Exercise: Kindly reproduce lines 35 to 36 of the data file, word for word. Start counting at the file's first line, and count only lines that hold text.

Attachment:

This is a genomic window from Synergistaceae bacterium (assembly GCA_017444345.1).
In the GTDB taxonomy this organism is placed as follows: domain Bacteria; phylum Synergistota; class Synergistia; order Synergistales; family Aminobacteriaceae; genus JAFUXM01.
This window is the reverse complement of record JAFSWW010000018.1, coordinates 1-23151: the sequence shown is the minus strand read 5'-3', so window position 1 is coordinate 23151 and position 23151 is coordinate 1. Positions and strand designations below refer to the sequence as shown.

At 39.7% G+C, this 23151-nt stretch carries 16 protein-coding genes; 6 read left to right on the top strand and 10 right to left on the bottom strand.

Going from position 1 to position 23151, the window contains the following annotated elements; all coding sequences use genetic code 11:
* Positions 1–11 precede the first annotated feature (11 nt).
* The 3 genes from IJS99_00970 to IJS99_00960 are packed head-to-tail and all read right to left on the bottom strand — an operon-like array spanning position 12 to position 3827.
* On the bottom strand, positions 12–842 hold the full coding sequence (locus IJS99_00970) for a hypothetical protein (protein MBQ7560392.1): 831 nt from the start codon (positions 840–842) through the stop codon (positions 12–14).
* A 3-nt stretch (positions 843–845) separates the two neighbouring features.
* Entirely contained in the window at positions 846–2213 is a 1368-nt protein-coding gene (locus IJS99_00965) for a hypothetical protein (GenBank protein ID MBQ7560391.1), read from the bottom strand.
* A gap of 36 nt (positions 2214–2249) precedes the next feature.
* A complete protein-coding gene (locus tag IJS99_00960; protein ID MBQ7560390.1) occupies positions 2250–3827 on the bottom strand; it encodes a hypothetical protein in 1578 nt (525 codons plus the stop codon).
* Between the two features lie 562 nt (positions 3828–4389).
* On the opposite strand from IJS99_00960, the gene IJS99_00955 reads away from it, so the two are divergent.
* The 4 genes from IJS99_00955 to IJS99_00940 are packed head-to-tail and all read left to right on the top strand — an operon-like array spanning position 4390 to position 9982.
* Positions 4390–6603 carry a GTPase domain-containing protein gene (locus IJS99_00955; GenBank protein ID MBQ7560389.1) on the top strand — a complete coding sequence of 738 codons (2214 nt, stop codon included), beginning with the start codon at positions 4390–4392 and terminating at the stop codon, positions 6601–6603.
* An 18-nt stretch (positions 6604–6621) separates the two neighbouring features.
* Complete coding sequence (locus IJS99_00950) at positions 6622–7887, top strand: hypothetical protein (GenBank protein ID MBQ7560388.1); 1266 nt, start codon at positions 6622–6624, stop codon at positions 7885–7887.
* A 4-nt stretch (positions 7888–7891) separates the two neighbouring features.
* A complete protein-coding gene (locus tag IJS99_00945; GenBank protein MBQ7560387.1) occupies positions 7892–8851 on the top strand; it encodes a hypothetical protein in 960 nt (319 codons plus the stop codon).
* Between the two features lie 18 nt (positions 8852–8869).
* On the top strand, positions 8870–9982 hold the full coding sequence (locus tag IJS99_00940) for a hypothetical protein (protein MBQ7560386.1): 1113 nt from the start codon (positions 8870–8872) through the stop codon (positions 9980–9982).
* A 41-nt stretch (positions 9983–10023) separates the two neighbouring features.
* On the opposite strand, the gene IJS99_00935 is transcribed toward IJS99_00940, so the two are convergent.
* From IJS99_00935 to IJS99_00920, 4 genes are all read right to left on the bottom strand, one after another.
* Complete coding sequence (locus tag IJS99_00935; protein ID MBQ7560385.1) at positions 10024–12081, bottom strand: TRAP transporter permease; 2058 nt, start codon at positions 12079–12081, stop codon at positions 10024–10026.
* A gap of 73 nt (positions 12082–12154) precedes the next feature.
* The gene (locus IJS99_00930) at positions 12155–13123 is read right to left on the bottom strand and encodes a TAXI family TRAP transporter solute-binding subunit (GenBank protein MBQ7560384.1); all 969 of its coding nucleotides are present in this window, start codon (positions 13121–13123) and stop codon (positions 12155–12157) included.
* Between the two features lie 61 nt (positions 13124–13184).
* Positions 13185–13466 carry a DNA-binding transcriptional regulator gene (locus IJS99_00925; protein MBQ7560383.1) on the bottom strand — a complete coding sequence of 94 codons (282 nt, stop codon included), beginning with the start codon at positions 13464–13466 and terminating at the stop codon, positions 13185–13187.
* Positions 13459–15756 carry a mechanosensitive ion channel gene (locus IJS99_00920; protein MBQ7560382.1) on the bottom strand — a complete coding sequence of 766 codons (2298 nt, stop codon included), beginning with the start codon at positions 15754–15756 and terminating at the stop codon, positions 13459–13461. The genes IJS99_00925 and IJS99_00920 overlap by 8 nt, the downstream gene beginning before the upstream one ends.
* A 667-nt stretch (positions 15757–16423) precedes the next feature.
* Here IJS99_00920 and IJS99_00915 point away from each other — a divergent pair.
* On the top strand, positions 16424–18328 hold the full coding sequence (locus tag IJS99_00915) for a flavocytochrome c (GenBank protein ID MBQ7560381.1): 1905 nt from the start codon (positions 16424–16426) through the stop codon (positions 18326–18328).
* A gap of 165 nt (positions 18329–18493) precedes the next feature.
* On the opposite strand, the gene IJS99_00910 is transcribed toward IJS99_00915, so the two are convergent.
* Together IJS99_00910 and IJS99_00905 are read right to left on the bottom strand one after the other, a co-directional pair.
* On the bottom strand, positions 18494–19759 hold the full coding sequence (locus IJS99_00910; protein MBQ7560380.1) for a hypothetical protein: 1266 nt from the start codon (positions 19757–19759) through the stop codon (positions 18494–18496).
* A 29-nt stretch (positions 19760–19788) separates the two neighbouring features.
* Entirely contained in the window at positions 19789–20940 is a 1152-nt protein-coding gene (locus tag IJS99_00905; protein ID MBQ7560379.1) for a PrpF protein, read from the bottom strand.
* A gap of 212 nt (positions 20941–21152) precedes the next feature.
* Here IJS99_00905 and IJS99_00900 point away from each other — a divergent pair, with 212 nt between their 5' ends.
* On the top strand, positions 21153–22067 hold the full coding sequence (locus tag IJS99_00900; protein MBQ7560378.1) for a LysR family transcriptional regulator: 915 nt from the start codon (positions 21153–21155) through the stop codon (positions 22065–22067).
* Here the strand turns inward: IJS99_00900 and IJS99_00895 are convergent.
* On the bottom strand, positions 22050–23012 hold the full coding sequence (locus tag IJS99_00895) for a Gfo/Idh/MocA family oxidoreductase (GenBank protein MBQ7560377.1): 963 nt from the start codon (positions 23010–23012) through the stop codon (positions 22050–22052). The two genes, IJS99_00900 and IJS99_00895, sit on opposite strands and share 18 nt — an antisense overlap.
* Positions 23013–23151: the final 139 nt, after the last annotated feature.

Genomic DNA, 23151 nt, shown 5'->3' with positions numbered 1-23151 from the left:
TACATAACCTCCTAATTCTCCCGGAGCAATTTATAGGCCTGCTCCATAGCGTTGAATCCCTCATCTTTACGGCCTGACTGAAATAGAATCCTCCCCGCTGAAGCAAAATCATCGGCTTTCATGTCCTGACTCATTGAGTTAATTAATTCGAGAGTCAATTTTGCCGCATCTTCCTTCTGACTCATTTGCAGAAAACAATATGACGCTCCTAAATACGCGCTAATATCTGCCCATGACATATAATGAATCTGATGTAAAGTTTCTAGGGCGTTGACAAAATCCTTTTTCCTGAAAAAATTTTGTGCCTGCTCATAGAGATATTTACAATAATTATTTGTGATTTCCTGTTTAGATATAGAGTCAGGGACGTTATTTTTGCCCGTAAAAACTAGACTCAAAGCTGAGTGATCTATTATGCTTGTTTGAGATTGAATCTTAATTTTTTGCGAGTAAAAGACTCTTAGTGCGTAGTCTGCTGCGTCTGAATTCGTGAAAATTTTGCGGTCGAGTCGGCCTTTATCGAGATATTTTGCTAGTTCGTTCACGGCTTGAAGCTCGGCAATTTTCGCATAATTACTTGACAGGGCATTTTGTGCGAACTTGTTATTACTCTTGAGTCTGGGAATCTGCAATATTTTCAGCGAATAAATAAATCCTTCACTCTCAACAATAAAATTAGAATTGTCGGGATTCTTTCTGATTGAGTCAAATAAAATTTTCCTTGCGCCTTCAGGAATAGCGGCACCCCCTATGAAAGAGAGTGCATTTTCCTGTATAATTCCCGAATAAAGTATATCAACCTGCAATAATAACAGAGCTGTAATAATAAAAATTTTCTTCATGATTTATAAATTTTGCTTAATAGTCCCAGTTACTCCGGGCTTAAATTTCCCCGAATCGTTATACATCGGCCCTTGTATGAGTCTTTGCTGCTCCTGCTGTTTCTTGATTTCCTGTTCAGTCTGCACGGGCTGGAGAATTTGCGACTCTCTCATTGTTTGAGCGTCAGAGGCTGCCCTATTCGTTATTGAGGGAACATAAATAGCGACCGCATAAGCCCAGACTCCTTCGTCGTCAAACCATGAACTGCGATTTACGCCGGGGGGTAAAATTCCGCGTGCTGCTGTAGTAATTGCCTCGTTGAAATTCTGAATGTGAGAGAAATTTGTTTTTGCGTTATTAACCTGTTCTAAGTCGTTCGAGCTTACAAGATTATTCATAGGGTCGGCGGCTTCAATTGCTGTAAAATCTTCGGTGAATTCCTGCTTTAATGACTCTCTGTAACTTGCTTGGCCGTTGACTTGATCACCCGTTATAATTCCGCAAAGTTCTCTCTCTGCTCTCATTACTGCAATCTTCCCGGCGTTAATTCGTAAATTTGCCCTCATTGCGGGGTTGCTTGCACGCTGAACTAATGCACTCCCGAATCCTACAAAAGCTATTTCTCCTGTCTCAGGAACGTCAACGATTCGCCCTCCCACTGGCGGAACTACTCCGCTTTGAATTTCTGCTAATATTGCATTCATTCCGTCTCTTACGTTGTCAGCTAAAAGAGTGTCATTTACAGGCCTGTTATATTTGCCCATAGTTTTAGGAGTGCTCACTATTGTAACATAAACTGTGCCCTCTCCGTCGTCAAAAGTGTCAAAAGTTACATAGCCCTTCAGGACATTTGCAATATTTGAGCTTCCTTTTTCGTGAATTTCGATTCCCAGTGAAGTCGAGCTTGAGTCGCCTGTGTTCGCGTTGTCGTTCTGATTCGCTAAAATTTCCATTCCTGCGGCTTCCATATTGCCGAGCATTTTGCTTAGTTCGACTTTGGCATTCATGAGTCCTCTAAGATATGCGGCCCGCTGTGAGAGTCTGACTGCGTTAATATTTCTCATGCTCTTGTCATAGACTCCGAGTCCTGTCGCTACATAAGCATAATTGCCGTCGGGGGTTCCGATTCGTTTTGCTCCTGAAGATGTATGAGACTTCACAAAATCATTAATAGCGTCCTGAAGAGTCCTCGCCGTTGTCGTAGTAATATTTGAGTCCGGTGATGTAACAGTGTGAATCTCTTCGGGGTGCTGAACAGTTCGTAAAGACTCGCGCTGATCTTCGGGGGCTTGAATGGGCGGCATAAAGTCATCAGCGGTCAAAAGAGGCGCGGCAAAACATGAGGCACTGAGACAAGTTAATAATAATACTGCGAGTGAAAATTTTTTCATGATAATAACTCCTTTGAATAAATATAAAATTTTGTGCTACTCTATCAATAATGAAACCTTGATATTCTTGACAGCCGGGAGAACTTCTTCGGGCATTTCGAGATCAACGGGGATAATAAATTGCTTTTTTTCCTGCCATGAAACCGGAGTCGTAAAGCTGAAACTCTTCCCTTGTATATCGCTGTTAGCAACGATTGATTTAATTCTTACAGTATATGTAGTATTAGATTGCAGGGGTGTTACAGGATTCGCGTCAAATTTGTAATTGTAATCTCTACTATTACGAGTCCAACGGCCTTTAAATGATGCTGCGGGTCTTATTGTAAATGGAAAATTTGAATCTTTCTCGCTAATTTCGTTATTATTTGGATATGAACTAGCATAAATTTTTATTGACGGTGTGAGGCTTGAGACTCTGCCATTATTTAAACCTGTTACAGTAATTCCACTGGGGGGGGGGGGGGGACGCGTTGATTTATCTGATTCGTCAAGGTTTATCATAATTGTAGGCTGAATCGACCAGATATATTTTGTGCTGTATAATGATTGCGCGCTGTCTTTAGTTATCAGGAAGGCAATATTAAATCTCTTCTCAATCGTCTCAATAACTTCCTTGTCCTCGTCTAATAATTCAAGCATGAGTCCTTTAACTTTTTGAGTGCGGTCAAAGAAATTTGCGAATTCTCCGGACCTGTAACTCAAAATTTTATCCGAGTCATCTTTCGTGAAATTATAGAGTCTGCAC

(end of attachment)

* A gap of 165 nt (positions 18329–18493) precedes the next feature.
* On the opposite strand, the gene IJS99_00910 is transcribed toward IJS99_00915, so the two are convergent.